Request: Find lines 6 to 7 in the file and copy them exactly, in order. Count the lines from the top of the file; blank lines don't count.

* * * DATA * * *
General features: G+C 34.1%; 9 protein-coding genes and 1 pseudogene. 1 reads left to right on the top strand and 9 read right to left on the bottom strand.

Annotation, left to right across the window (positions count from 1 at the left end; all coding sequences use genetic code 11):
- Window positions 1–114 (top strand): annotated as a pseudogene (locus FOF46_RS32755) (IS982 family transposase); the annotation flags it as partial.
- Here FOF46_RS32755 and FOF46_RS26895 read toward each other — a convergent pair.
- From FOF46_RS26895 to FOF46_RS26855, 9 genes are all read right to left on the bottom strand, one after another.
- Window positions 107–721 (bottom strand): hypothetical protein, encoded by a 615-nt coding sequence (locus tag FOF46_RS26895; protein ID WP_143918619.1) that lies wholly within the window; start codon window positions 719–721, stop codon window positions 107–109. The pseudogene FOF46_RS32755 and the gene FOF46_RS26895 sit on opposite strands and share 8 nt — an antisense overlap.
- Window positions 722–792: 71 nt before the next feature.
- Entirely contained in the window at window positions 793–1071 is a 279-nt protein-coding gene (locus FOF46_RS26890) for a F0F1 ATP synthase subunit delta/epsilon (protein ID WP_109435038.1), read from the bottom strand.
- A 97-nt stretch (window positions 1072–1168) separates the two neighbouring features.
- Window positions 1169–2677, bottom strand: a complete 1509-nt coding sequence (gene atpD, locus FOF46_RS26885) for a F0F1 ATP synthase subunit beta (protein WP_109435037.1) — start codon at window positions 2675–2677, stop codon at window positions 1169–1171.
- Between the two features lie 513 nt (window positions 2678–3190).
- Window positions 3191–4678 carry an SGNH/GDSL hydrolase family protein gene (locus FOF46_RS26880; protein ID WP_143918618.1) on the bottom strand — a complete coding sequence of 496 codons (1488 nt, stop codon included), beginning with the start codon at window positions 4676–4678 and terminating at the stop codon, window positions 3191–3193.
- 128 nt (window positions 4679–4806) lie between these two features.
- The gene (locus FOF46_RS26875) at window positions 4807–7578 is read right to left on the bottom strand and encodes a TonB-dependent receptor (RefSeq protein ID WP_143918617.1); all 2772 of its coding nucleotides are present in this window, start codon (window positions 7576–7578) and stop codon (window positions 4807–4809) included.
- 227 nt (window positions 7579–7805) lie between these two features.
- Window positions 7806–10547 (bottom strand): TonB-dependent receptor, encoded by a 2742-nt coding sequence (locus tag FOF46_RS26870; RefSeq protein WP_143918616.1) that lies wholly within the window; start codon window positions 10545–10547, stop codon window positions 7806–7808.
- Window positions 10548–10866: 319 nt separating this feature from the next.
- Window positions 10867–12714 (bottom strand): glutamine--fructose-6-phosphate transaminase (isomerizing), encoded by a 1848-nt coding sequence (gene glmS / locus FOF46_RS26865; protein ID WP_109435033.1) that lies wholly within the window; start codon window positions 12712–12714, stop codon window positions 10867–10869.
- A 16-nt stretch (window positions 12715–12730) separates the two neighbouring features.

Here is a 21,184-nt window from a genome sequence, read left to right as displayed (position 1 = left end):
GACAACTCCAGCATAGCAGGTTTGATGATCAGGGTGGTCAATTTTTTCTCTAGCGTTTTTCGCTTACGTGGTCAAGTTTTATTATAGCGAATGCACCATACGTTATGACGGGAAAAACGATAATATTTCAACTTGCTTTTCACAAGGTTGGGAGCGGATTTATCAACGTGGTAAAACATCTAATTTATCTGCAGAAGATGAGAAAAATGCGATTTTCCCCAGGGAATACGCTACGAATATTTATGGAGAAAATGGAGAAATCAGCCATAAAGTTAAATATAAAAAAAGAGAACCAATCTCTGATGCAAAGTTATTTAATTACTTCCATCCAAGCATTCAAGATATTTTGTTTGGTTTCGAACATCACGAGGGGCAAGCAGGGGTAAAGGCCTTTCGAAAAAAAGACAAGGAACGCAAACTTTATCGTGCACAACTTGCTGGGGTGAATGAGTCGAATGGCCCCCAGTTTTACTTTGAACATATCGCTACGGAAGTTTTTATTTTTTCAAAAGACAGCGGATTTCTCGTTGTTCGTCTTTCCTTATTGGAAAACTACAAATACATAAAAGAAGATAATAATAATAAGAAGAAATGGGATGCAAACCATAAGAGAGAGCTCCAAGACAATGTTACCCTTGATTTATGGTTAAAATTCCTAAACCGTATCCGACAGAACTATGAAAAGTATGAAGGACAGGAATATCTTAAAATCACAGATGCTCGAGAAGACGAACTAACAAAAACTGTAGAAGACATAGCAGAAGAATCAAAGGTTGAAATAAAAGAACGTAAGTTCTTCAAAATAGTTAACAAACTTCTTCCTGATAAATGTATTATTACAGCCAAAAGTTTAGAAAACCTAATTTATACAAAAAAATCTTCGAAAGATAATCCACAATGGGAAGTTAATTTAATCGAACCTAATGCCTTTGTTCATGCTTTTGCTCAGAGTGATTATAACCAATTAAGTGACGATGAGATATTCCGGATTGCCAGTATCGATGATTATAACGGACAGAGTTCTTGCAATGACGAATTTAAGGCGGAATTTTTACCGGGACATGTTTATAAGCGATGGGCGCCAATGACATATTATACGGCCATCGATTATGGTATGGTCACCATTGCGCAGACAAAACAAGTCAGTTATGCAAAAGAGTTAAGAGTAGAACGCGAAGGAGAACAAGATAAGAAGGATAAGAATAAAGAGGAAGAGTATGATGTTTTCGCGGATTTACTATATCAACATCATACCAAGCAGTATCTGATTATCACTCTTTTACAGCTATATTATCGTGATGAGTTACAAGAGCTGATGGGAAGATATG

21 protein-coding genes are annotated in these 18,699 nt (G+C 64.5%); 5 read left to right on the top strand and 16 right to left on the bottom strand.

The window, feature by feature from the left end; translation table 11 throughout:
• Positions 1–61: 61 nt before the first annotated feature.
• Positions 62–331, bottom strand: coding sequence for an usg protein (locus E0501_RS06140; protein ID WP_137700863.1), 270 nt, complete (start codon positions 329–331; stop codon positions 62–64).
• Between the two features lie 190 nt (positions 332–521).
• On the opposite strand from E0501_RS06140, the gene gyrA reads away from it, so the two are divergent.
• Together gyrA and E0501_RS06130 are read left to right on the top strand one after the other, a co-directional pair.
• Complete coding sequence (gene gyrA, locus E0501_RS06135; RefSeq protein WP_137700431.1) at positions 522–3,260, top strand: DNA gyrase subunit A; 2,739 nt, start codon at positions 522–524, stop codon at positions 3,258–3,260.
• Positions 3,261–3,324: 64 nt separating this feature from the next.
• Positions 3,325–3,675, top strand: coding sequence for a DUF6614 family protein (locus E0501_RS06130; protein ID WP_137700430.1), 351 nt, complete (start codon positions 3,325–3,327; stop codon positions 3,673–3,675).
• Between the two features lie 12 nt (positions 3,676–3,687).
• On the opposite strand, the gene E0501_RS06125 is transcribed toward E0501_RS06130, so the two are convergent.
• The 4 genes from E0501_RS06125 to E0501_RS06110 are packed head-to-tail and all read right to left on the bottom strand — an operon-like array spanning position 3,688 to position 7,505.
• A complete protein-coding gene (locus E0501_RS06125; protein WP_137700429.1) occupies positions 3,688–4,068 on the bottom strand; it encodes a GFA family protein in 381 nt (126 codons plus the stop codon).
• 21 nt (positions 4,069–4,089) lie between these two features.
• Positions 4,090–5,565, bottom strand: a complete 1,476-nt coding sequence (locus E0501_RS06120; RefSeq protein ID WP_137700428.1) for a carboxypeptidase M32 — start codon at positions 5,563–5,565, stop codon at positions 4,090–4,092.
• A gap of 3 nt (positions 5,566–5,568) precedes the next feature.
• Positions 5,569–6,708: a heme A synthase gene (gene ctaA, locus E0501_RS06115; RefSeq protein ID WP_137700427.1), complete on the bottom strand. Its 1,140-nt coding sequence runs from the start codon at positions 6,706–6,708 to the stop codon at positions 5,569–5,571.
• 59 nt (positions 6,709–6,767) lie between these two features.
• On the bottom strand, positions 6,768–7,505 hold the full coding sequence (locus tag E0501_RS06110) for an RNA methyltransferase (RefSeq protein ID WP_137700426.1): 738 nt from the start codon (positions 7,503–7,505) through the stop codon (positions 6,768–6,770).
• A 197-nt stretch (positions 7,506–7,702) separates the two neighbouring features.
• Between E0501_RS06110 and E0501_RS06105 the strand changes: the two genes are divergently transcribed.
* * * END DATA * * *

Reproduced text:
- Window positions 107–721 (bottom strand): hypothetical protein, encoded by a 615-nt coding sequence (locus tag FOF46_RS26895; protein ID WP_143918619.1) that lies wholly within the window; start codon window positions 719–721, stop codon window positions 107–109. The pseudogene FOF46_RS32755 and the gene FOF46_RS26895 sit on opposite strands and share 8 nt — an antisense overlap.
- Window positions 722–792: 71 nt before the next feature.